Projects that add tremendous value are firm favorites with fix-it-and-flip-it proponents — and they should be high on the homeowners list, too. While most of these efforts will not recoup their costs, some will come close. The National Association of Realtors (NAR) cites new siding, kitchen renovations (new countertops and state-of-the-art appliances), and new windows as projects with one of the best returns on investment, recouping often 80% or more of their cost when reselling. Upgraded bathrooms, renovated terraces and energy-efficient upgrades also offer excellent value for money.
4. Personal preference
Personal preference projects are nifty items that you want but other people may not like or be willing to pay for. In most parts of the country, these include amenities such as swimming pools, tennis courts, hot tubs, wine cellars, basement game rooms, and ponds. Believe it or not, a swimming pool rarely adds value to a home. First of all, it usually costs a small fortune to have an in-ground pool installed. Second, many homebuyers view a swimming pool as a maintenance issue and a safety risk, especially since it’s something that’s only usable for a few months a year (unless you live in a tropical climate, of course).
There’s certainly no harm in adding these items to your home, but don’t expect potential buyers to be willing to pay a premium for them when you’re ready to sell. And beware if the renovation involves the replacement of a popular or mundane element. If every other house in your neighborhood has a two-car garage, you should probably think twice before converting yours into a game room. Do you really want to be the only house in the neighborhood without a protected parking space?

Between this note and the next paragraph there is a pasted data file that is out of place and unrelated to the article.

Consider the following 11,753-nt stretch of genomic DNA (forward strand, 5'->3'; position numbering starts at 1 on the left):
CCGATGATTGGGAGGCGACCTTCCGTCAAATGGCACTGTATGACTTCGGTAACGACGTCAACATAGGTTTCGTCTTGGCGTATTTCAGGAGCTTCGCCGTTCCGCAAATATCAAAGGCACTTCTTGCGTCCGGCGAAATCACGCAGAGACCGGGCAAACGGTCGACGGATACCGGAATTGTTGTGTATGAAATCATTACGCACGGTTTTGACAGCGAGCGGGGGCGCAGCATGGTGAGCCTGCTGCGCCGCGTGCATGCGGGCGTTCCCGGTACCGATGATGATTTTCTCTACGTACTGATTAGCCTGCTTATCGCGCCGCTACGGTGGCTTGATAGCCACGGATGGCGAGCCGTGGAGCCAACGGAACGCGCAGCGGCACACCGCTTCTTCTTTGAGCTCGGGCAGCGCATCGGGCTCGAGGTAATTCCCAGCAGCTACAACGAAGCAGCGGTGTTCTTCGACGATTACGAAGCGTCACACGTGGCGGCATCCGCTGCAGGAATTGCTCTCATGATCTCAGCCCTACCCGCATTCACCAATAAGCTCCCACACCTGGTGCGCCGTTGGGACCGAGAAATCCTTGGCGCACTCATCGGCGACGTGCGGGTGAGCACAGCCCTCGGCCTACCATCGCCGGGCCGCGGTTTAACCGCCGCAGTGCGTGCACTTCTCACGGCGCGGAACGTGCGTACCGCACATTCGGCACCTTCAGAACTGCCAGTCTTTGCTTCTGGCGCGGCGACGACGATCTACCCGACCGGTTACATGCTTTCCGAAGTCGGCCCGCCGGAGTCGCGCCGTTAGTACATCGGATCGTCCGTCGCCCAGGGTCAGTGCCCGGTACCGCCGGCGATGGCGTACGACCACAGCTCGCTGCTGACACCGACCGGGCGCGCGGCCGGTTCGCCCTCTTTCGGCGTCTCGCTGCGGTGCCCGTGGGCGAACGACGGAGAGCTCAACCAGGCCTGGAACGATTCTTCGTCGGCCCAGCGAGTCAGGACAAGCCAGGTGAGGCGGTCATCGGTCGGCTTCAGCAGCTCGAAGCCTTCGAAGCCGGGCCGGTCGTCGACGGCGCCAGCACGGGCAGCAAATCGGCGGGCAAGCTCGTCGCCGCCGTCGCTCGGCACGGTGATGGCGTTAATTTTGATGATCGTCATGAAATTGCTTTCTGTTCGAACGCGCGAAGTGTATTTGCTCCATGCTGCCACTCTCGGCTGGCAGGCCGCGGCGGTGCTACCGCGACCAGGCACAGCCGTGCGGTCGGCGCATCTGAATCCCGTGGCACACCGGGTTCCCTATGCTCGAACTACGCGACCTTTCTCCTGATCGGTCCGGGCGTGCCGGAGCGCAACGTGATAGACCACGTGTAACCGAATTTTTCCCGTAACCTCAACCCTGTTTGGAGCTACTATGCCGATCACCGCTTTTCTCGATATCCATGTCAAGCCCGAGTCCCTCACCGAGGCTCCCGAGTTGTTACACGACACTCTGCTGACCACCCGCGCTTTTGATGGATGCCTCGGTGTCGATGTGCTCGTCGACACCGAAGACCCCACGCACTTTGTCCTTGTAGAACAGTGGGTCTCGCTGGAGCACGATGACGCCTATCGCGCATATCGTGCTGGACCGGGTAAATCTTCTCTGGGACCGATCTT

Other tricky conversions include:
- Turn a bedroom into a studio
- Removing walls to enlarge a space (unless it’s a really practical move, like creating a flow between the dining room and the kitchen)
- Deleting a room to enlarge a room
- Basement renovation (stick to small improvements, such as improved storage capacity)
No matter what project you are considering, remember that your principal residence is not just a house; it is your house. If you plan to live there for many years, add the amenities you want to have, regardless of their impact on resale. When it’s time to sell, do the groundwork to bring the property up to par with the neighborhood and add some curb appeal, but don’t bother undertaking a wide range of projects strictly for the purpose of raising the price of the property. purchase of the property.
Elaborate custom upgrades may interest you more than potential buyers. It’s best to keep renovations small, neutral in appearance, and focused on improving the functionality of your home. And remember, even with home renovations that are known to add value, there’s a good chance you’ll be spending more money than you’ll get back.